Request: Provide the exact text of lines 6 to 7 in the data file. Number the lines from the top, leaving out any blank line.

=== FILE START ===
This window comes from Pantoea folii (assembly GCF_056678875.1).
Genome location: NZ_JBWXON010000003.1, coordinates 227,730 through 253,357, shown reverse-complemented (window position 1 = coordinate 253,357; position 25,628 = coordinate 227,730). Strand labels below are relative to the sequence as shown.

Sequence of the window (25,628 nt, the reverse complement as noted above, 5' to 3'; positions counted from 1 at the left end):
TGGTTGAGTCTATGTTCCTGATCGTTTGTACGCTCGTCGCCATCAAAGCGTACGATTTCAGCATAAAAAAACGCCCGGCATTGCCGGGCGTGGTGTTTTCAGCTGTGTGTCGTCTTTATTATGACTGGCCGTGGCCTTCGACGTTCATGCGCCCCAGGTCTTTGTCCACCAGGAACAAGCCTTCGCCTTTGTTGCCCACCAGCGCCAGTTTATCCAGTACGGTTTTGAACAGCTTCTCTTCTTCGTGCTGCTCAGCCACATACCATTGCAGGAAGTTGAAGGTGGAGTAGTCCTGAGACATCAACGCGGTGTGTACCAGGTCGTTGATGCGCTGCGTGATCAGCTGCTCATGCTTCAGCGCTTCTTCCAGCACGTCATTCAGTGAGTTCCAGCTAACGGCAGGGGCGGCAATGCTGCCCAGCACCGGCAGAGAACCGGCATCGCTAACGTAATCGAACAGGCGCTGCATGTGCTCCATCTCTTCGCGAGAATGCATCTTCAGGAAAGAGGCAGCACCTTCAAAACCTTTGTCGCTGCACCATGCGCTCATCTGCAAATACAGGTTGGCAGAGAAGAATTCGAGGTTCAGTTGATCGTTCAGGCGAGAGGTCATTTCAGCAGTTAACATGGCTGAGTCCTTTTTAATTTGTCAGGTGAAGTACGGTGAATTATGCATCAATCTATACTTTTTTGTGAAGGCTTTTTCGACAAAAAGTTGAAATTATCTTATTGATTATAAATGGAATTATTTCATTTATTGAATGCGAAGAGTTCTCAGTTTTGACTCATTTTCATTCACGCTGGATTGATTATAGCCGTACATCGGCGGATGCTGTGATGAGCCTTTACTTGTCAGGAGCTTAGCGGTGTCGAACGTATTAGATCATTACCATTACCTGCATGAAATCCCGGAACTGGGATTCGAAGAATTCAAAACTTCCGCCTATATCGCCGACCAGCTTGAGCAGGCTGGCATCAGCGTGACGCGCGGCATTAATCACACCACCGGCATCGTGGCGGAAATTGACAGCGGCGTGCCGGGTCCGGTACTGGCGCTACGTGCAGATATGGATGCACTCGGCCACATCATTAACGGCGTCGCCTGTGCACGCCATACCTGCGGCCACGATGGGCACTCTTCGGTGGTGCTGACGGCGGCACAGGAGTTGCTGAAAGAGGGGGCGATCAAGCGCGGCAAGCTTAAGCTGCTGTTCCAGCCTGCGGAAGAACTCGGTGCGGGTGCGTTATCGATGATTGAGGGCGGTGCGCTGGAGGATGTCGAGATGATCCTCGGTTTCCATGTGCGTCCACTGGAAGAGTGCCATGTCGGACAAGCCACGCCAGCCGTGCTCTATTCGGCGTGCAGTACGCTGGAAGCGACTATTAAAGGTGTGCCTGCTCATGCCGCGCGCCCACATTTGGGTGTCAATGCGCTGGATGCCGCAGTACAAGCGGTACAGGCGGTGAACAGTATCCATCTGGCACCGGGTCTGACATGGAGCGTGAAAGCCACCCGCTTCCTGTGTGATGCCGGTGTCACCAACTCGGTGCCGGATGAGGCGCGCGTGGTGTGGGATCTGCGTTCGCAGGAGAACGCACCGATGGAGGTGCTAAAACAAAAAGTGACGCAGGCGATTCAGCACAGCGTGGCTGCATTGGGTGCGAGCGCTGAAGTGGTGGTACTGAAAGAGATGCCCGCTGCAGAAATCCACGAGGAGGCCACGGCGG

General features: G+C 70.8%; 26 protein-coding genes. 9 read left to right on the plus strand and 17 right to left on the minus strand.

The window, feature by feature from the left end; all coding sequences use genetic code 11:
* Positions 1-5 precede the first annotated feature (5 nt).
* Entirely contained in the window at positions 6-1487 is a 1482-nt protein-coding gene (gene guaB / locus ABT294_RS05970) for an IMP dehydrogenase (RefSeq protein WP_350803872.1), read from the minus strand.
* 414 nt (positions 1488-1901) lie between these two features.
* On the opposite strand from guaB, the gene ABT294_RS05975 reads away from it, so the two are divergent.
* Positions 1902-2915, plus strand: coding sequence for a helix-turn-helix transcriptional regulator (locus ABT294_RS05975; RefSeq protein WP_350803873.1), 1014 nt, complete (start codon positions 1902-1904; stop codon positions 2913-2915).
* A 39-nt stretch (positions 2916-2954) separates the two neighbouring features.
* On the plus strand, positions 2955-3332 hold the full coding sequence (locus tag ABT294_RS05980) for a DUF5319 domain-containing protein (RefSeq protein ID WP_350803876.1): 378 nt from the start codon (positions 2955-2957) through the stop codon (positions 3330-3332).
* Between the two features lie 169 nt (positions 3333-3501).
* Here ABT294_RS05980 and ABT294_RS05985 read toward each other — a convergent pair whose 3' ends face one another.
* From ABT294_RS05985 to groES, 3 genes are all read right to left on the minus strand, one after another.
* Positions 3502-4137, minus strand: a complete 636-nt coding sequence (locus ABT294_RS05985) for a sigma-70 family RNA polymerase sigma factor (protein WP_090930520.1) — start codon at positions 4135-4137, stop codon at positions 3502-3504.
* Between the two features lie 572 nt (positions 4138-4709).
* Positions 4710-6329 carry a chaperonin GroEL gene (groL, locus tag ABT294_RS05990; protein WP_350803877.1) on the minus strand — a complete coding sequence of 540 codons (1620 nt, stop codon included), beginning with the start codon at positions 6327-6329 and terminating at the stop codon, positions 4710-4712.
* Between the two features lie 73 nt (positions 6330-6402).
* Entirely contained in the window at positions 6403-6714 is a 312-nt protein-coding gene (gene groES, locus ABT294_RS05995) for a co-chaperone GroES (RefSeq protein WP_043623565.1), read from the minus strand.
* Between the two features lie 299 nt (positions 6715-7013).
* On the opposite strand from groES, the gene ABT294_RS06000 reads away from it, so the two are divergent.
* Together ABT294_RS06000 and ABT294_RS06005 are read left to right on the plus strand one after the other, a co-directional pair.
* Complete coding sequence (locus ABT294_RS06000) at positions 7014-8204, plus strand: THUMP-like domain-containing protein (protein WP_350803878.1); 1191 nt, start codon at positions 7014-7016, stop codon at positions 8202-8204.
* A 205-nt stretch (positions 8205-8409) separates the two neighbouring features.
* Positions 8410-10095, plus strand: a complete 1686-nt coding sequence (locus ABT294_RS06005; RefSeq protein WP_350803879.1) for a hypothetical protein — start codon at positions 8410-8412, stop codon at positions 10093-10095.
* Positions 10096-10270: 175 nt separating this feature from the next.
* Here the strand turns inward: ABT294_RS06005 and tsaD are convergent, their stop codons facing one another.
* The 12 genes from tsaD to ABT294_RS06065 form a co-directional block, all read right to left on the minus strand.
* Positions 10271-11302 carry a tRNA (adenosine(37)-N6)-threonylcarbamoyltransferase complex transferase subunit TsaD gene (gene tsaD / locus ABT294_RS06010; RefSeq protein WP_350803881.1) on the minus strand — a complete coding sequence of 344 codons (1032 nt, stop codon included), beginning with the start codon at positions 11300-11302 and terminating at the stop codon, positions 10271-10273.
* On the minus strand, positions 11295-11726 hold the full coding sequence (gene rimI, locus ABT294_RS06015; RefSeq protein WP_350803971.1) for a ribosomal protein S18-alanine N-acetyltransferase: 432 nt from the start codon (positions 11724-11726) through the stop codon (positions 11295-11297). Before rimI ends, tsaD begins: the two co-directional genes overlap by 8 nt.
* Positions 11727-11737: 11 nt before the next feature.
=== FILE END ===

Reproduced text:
The window, feature by feature from the left end; all coding sequences use genetic code 11:
* Positions 1-5 precede the first annotated feature (5 nt).